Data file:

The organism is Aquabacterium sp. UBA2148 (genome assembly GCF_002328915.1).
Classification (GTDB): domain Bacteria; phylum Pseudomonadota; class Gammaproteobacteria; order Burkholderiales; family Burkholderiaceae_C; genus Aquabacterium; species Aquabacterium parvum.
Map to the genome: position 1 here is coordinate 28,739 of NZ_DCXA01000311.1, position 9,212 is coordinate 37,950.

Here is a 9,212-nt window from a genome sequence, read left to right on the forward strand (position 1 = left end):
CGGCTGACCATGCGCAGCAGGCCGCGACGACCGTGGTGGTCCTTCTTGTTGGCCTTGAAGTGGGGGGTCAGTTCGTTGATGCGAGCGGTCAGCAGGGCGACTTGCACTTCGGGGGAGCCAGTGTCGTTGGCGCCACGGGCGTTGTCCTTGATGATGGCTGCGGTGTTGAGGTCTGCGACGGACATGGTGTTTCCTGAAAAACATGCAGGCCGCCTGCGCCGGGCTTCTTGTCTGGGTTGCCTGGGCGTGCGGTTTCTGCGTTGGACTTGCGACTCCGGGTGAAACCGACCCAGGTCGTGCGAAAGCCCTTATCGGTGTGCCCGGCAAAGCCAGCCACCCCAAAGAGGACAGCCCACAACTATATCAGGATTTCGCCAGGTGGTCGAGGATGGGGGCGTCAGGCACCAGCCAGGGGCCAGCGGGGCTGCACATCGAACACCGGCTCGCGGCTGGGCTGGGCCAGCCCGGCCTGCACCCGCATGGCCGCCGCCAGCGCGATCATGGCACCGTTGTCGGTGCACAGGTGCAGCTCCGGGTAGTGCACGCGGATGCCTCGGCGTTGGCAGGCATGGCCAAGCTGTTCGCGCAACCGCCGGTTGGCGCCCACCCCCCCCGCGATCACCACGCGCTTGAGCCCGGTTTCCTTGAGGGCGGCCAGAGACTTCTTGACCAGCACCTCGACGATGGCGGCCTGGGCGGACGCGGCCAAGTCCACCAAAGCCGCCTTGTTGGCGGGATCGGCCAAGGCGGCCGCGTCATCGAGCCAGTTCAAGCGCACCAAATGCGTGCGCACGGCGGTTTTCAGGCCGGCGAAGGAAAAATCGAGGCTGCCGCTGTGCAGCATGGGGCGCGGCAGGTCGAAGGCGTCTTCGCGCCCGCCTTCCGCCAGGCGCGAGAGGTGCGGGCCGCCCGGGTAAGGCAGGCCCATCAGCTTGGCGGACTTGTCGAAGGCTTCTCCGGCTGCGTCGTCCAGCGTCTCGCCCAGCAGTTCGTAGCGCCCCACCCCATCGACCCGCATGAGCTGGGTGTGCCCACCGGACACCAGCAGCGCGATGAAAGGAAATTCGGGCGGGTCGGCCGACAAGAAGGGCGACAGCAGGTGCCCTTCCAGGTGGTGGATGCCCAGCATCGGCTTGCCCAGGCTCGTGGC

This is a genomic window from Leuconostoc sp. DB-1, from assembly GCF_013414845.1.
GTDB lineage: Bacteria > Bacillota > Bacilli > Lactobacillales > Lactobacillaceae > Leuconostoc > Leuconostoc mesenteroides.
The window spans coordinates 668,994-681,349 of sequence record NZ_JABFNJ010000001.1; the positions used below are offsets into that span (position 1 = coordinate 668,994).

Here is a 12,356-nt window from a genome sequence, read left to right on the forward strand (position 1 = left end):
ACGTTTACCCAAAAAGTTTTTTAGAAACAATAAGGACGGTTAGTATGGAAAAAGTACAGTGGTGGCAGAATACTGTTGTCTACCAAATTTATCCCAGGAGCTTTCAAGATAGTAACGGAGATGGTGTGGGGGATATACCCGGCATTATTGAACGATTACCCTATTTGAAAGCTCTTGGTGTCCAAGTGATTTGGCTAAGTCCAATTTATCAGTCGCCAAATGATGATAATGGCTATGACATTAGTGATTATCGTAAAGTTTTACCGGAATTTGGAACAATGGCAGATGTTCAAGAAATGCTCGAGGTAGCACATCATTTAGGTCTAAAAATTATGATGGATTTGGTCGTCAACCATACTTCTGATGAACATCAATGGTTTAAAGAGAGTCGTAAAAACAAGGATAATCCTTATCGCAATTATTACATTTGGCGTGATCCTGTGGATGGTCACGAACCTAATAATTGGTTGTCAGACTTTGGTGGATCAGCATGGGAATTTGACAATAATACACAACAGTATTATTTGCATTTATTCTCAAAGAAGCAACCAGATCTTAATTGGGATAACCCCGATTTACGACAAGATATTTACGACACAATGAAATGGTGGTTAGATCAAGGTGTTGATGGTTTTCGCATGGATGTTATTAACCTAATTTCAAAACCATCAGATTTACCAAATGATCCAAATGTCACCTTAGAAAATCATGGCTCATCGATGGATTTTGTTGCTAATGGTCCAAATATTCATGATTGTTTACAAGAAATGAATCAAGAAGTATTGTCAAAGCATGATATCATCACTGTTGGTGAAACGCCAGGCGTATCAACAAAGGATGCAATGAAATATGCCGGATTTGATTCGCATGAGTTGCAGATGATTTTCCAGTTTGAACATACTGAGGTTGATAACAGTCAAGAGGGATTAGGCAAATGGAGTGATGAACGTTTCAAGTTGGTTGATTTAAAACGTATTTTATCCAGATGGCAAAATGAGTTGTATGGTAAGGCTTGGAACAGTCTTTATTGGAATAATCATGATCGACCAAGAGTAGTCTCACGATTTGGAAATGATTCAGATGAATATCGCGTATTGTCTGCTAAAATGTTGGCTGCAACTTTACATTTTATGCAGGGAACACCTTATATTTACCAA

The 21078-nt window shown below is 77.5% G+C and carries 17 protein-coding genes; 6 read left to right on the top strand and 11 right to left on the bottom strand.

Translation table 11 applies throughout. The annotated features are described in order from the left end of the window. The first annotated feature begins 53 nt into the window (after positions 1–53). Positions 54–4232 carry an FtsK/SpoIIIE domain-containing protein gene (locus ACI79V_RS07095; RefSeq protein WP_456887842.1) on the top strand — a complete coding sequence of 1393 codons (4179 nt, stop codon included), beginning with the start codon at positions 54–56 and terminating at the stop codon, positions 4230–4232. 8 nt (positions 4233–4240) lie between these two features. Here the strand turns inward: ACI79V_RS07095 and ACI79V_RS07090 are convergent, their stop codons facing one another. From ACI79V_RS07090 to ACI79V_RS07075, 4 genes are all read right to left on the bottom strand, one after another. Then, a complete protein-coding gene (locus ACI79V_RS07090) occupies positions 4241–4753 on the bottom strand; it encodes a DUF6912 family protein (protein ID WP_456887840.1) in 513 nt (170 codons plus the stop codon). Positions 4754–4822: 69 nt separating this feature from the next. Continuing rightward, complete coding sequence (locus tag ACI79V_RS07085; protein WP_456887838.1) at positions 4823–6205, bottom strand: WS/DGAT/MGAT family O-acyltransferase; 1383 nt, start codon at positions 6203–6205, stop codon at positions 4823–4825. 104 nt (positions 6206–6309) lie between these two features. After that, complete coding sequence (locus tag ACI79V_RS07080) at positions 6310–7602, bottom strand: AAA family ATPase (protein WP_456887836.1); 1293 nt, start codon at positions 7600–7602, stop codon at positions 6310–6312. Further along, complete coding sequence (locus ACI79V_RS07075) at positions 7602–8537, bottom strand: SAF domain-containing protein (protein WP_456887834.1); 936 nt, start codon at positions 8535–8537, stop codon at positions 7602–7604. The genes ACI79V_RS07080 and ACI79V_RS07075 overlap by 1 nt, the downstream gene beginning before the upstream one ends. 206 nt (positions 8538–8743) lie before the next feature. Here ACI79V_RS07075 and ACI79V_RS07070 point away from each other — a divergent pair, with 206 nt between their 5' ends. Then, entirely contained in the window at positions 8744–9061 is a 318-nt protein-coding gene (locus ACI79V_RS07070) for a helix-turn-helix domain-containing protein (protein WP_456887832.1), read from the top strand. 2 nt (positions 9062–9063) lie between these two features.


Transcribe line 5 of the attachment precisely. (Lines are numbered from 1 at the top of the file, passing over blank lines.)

CGGCTGACCATGCGCAGCAGGCCGCGACGACCGTGGTGGTCCTTCTTGTTGGCCTTGAAGTGGGGGGTCAGTTCGTTGATGCGAGCGGTCAGCAGGGCGACTTGCACTTCGGGGGAGCCAGTGTCGTTGGCGCCACGGGCGTTGTCCTTGATGATGGCTGCGGTGTTGAGGTCTGCGACGGACATGGTGTTTCCTGAAAAACATGCAGGCCGCCTGCGCCGGGCTTCTTGTCTGGGTTGCCTGGGCGTGCGGTTTCTGCGTTGGACTTGCGACTCCGGGTGAAACCGACCCAGGTCGTGCGAAAGCCCTTATCGGTGTGCCCGGCAAAGCCAGCCACCCCAAAGAGGACAGCCCACAACTATATCAGGATTTCGCCAGGTGGTCGAGGATGGGGGCGTCAGGCACCAGCCAGGGGCCAGCGGGGCTGCACATCGAACACCGGCTCGCGGCTGGGCTGGGCCAGCCCGGCCTGCACCCGCATGGCCGCCGCCAGCGCGATCATGGCACCGTTGTCGGTGCACAGGTGCAGCTCCGGGTAGTGCACGCGGATGCCTCGGCGTTGGCAGGCATGGCCAAGCTGTTCGCGCAACCGCCGGTTGGCGCCCACCCCCCCCGCGATCACCACGCGCTTGAGCCCGGTTTCCTTGAGGGCGGCCAGAGACTTCTTGACCAGCACCTCGACGATGGCGGCCTGGGCGGACGCGGCCAAGTCCACCAAAGCCGCCTTGTTGGCGGGATCGGCCAAGGCGGCCGCGTCATCGAGCCAGTTCAAGCGCACCAAATGCGTGCGCACGGCGGTTTTCAGGCCGGCGAAGGAAAAATCGAGGCTGCCGCTGTGCAGCATGGGGCGCGGCAGGTCGAAGGCGTCTTCGCGCCCGCCTTCCGCCAGGCGCGAGAGGTGCGGGCCGCCCGGGTAAGGCAGGCCCATCAGCTTGGCGGACTTGTCGAAGGCTTCTCCGGCTGCGTCGTCCAGCGTCTCGCCCAGCAGTTCGTAGCGCCCCACCCCATCGACCCGCATGAGCTGGGTGTGCCCACCGGACACCAGCAGCGCGATGAAAGGAAATTCGGGCGGGTCGGCCGACAAGAAGGGCGACAGCAGGTGCCCTTCCAGGTGGTGGATGCCCAGCATCGGCTTGCCCAGGCTCGTGGC